So Epstein was a second hand witness to all the key events of the oxford team , up to about June 1940 where he was orderd home after the Fall of France.

Home turned out to be Johns Hopkins in Baltimore, via New York.

While in New York ( and perhaps on summer return trips), Epstein spent time with another Jewish , mildly left wing, biochemist interested in lysozyme : Karl Meyer , Chain's rival !

Kudos to Bentley for noting Epstein thanking both Chain and Meyer in his final published October 1940 article and chasing down Epstein's biography for the full story.

I believe Epstein told Meyer of what his supervisor, Chain, wanted him to say about Meyer's role in lysozyme ( ie to be dismissive) and that Chain was having success with penicillin and an articles was due soon in one of the three or four important British medical cum scientific journals.

That is why, I believe, Meyer both found the article so quickly and was so quick to react to it in an organized manner.

To purify penicillin, Meyer did not need clinical work stealing the penicillin he needed for his destructive chemical studies.

But he did need Dawson to grow the stuff and test it against bacteria in vitro  and in artificially infected mice and to compare the potency level of each new purified sample.

dawson had great skill and experience in all these areas - [articularly in his pioneering work on recombinant DNA (aka bacterial transformation) .

Meyer might need to do a few limited clinical trials to justify his wages as purifying penicillin was hardly a big concern of an eye institute.

But he could use expect to only use tiny amounts ( a few units per treatment - ie about the amount grown in a single one litre flask ) of very crude penicillin to successfully treat simple eye infections topically.

(From Cecil Paine's unpublished work, we know this amount would have given clinical successes.)

But find the purity and the amount needed to cure - by needle - multiple cases of adults with invariable fatal SBE ; that was like racing up and down Everest before you could even crawl !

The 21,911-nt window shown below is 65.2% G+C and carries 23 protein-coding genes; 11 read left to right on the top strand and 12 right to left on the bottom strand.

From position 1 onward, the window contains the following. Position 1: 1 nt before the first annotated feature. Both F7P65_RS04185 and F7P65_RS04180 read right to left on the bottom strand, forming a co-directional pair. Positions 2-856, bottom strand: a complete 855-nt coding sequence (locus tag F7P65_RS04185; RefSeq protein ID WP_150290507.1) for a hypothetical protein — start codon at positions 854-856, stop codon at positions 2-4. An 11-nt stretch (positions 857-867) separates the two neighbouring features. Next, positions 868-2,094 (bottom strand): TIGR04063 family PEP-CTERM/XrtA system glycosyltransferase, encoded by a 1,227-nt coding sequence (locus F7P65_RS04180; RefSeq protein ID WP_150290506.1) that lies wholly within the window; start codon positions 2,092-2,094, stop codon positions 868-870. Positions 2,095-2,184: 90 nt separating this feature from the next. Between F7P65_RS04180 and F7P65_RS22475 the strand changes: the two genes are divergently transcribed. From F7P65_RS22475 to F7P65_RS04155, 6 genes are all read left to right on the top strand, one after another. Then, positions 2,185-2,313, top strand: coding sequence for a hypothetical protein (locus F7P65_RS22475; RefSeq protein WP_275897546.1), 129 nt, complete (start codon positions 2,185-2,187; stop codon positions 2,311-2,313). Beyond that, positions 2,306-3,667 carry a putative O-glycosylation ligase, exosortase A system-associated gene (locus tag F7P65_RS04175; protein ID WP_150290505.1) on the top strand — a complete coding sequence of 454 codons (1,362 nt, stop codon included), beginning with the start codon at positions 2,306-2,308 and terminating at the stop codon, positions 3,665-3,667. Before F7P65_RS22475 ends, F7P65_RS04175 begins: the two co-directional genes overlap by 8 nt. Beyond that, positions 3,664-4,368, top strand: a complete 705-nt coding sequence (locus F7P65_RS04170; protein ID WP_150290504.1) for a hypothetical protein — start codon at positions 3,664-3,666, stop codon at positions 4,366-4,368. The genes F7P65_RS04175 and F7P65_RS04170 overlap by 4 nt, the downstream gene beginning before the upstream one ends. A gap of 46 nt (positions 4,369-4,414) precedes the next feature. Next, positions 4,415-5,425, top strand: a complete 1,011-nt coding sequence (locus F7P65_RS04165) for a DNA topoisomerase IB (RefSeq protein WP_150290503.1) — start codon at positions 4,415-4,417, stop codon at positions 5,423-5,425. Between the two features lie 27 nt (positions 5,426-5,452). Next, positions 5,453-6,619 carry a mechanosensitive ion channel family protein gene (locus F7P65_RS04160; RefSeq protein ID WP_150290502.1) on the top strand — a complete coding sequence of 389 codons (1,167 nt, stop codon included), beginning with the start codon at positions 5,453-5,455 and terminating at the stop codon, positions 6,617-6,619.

No , I believe Meyer made a bargain with Dawson and then Hobby : help me purify penicillin ( I expect success in about four months) and i will give you more pure penicillin than you can use for whatever clinical cases you want.

But for now, let me stall my bosses by helping me work with Phillips Thygeson on some cases of chronic eye infections.

I believe the original agreement was that from October to December, the best purified penicillin went to chemical studies, any crude left over was for Thygeson to trst against minor eye infections.

Come January, Dawson was to get clinical priority , with more and more refined penicillin, suitable for safe injection.

But Dawson jumped the gun, largely for symbolic reasons, by injecting tiny amounts over a brief two day period into two SBEs before they began their normal treatment with massive daily amounts of sulfa drugs sustained for months on end.

After this, from mid october to mid december, what little clinical penicillin was available went to Thygeson's eye infections.

I had long accepted that Meyer not Dawson started the project but that Dawson didn't know why it had been started --- because othrwise Dawson's letters to Chain made no sense.

But i had followed all  theother writers' lead that SBE was the original clinical goal and eye infections only added at the end when the supply was too small to really cure SBE.

But the timeline never made any logical sense (not to a PK {Philosopher's Kid} anyway !)

So when I read Mary Ellen Bowden explaining that the move to treat SBEs in October was months ahead of schedule, it all made sense.

For the normally very circumspect Gladys Hobby had fairly broadly hinted that Dawson was very impatient to get started.

And just five weeks from drug discovery to clinical use is certainly
among the most unusual medical processes ever recorded in modern times in a research-oriented hospital.

But I doubt even Hobby really knew what lay behind Dawson's haste: in my next post, let me offer up my explanation....